BROWNING — Half a century of leading the Blackfeet Nation has
left Earl Old Person with more trophies than he knows what to do
Now he's shopping for a museum to house and display them.
Old Person's is more than
just the ceremonial headdresses and the other artifacts, the
pictures with all the recent presidents of the United States and the
personal gifts from world leaders such as the Shah of Iran. It's
the Blackfeet culture that Old Person, who will be 79 next month,
wants to preserve.
"I know most of our sacred ceremonial songs, and there are also
the society songs that are not religious, but ought to be
preserved," said the chief of the Blackfeet Nation. "And I know
quite a few of our Blackfeet Sun Dance songs.
"I'd like to show people how these ceremonies are put on and what
they mean," he said.
Several years ago, Old Person watched as the late George and
Molly Kicking Woman, then holders of a thunder medicine bundle,
struggled to teach the elaborate day-long ceremony of opening the
bundle each spring to a new bundle-holder. George Kicking Woman was
urged to videotape the ceremony for safekeeping but declined to do
Old Person is more concerned about preserving the culture.
"I started making some tapes once, singing the songs and
explaining what they were all about," he said. "I'd like to make a
whole series of the tapes so our young people could watch them and
Bill Farr, a history professor at the University of Montana and
the associate director of the Center for the Rocky Mountain West,
encouraged the project.
"The songs have always had a particular appeal for Earl, and his
command of the songs of his Blackfeet Reservation is without
parallel," he said. "It would be wonderful if he could do them.
"But it's also wonderful that while he knows the songs, he has a
certain distance from them," Farr said. "It's more important for him
to preserve them than to protect them."
Lifetime of leadershipOld Person has been a leader of the
Blackfeet Nation since 1954, when he was first elected to the
business council. With a few exceptions, he's served continuously
since, most often as chairman.
Old Person has met every president since Harry Truman, and
participated in most of their inaugurations.
As an ambassador of the Blackfeet Nation, he was invited to
Tehran in 1971 by the Shah of Iran to celebrate the 2,500th
anniversary of the Persian Empire.
"I was asked to have high tea with the shah so I put on my
costume and went," he said. "He asked me to give a small talk so I
stood up and asked the shah to join me. He stood up beside me and I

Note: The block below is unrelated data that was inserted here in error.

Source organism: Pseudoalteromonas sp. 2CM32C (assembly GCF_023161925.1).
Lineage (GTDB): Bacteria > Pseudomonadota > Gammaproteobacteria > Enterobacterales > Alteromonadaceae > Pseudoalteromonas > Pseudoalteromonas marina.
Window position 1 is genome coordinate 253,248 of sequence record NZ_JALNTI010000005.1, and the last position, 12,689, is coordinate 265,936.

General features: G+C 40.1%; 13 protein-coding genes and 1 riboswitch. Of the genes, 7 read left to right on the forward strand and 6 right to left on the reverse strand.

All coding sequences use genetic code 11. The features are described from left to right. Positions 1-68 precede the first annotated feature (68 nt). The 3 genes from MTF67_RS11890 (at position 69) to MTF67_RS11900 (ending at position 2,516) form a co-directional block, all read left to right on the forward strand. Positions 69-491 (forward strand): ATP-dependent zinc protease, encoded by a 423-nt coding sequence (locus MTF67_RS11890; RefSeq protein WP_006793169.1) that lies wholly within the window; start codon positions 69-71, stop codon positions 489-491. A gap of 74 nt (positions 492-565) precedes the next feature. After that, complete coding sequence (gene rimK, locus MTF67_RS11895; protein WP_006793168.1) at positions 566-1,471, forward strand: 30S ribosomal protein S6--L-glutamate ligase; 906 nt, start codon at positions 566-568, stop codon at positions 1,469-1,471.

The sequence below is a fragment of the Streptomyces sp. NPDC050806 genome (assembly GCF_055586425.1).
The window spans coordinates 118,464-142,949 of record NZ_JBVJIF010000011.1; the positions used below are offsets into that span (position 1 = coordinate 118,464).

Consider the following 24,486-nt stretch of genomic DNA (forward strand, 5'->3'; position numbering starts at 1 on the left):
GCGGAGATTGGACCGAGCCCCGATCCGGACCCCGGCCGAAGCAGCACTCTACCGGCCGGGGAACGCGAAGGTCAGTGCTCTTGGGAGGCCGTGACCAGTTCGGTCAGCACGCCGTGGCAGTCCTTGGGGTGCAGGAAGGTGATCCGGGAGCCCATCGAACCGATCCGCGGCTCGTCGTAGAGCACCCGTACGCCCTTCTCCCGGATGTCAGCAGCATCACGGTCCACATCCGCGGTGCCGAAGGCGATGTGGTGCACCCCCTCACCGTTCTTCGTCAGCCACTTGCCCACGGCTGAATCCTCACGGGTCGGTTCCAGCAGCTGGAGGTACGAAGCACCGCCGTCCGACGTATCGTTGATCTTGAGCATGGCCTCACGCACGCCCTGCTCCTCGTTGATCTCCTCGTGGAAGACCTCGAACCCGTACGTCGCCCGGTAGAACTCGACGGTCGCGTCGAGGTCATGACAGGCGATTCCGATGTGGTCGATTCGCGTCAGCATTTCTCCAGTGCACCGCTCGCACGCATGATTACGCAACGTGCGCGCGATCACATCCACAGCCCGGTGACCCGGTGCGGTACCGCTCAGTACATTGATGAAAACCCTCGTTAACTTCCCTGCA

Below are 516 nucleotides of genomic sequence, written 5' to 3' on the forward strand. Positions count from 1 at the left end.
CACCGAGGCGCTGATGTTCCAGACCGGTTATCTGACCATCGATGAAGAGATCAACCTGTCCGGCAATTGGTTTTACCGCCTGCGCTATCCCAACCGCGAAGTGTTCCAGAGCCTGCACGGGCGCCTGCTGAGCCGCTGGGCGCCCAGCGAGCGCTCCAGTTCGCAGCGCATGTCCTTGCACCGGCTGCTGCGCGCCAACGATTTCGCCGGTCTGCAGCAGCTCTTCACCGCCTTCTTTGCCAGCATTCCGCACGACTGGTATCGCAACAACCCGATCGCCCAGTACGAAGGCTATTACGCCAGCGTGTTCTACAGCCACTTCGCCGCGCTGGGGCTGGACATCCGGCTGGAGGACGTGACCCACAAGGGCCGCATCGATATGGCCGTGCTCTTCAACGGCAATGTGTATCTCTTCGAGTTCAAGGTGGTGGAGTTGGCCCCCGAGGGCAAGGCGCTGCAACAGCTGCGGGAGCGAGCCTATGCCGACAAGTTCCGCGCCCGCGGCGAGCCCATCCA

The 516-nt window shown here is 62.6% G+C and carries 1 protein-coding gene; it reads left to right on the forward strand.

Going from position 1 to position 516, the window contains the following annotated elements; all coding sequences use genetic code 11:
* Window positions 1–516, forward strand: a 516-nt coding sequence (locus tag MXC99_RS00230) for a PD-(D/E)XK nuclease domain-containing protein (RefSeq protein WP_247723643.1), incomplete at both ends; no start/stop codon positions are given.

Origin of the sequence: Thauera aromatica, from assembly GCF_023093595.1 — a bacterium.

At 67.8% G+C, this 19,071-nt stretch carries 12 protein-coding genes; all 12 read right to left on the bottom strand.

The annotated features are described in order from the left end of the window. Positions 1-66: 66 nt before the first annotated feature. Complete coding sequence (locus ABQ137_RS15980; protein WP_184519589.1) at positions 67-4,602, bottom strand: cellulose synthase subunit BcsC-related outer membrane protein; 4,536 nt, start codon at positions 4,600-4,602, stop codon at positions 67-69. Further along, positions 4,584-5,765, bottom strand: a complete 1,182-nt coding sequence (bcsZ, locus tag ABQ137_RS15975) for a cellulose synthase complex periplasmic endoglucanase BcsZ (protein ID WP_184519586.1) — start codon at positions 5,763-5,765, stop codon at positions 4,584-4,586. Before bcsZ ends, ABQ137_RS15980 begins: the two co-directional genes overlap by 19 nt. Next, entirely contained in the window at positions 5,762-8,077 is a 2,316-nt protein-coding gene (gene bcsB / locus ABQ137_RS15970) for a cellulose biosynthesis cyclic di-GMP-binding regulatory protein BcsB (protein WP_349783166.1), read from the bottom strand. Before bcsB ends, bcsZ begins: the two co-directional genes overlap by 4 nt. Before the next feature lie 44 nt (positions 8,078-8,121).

started to speak, but I could see people smiling and I began to get
worried so I cut my speech short.
"He responded very graciously," Old Person said. "Later, I asked
the interpreter if I had done something wrong and he said, 'No,
nothing wrong, but you did do something that has never been done in
the previous 2,500 years when you asked the shah to stand up."
In 1978, the family of Chief Two Guns White Calf bestowed the
tribal chieftainship on Old Person, which is a lifetime position.
A museum is neededOld Person has been working with the
tribe on renovating a small cabin behind the Museum of the Plains
Indian to serve as his museum.
"We'll outgrow that pretty quickly," said tribal archivist
University of Montana President George Dennison has reportedly
been lobbying to have some of Old Person's papers donated to the
university. Dennison was out of the country last week and was not
available for comment.
"They've talked, not frequently but periodically, about the
possibility of Earl's papers and so on coming to the University of
Montana," Farr said.
"We have a couple of important collections from the Blackfeet
reservation, so it would augment those collections," he added. "It
wouldn't just be a freestanding collection."
But Old Person believes that some of the historical archives
should be available to tribal members.
"We have had three claims against the U.S. government and those
documents have been returned to us," he said. "Some of the newer
council members don't understand the value of those documents but
they're the history of the Blackfeet people, so it's important to
house them properly."
The security of historical documents is important, Farr said.
"Over the years, there have been significant tribal changes and
some of those documents just acquire legs and walk off," he said,
promising that UM will provide better security if any of the
documents are ever housed there.
"The pitch I made to Earl on behalf of the university is that
given our ability to scan almost anything, the original documents
are no longer that critical," he said. "A copy is almost as good as
the original in terms of historical and cultural information.
"So it's not as critical where the original is housed as it is
that they be adequately housed and protected," said Farr.
Old Person said he's continuing discussions with the university
regarding the papers, but he's also exploring options to keep the
collection in Browning.